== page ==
Environmental Management and Conservation
Mark A. Blumler
We have met the enemy, and he is us
Environmental management and conservation is an enormous topic, encompassing a huge and ever-expanding list of issues, controversies, and debates over both science and policy. Some topics, such as soil erosion, are covered elsewhere in this volume, but an inordinately long list remains. Consequently, this chapter cannot be comprehensive. Instead, it focuses on biological resources and conservation, and emphasizes those aspects that I find illuminating or exemplary—notably the profound influence of changing paradigms over the past century or so, and the interplay among science, environmentalism, and policy as it has played out over North American landscapes. The general historical outline of environmental management and conservation is well known, though its interpretation is a matter of contentious debate; a brief review follows. There are some excellent treatments of the history of environmental thought and policy (e.g., Glacken, 1967; Botkin, 1990), and others that, though less judicious, contain much relevant information. In addition, excellent regional or otherwise more narrowly focused studies exist (e.g. Cronon, 1983; Botkin, 1995). But given the emotionally charged nature of environmental debates, the highly idealistic, utopian attitudes of many scholars toward nature, and the generally dualistic quality of discourse in the Western world, it should not be surprising—in fact, it is entirely understandable—if there has been some distortion of the reality of North Americans' changing relationship with the environment. In this chapter, I offer my own interpretation. In particular, I emphasize that both the environmental movement and the science of ecology originated within the Western world and consequently have been strongly constrained by Western modes of envisioning reality. One outcome of this is a tendency in the environmental literature to view conservation as a contest between despoilers and conservers, that is, to blame others for environmental problems. In my view, we who call ourselves environmentalists are as culpable as anyone.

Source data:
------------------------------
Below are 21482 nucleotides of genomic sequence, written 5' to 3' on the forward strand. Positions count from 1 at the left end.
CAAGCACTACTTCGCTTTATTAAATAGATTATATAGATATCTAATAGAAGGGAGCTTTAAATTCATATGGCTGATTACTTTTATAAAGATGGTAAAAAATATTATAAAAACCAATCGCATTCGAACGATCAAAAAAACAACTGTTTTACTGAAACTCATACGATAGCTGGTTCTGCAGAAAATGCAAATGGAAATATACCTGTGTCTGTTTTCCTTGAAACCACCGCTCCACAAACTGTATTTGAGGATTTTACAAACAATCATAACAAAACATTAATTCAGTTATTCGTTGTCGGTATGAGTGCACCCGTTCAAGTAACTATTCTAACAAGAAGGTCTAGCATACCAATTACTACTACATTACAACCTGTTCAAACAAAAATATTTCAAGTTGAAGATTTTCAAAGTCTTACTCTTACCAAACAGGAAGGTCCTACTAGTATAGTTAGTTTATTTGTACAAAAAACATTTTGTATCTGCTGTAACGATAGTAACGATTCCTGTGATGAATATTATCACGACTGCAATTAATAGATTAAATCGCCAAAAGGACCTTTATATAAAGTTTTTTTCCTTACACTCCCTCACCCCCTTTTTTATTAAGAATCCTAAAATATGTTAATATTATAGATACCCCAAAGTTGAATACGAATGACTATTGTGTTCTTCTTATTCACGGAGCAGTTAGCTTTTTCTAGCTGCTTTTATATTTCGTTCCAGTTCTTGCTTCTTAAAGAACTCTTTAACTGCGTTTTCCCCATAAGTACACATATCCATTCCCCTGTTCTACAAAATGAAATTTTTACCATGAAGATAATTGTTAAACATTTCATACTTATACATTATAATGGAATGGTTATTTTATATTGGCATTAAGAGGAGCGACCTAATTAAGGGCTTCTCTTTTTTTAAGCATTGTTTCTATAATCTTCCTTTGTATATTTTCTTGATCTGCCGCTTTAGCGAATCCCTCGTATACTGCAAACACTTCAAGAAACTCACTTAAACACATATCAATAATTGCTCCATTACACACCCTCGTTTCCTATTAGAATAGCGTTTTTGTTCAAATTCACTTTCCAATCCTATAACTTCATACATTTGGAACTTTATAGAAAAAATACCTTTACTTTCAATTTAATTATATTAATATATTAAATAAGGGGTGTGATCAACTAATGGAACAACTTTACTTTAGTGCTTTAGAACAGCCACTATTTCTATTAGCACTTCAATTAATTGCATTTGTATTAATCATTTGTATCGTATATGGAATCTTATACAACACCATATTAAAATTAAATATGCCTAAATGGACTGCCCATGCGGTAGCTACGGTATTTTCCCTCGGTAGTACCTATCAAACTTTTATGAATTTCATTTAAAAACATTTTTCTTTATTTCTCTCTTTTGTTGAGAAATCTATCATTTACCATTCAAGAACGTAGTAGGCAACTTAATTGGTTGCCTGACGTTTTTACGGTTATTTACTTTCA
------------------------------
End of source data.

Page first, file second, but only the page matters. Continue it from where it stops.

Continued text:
Geographically, most of my discussion and examples relate to the United States, although Canada and northern Mexico also are included within this volume's purview (extratropical North America). Like the United States, Canada and Mexico confront important environmental problems and have a long history of engagement with resource management and conservation. In addition, certain specific issues are of lesser concern to the United States than to one or the other of these countries, because of differences in natural resource availability, economic conditions, or environment. Nonetheless, it is difficult to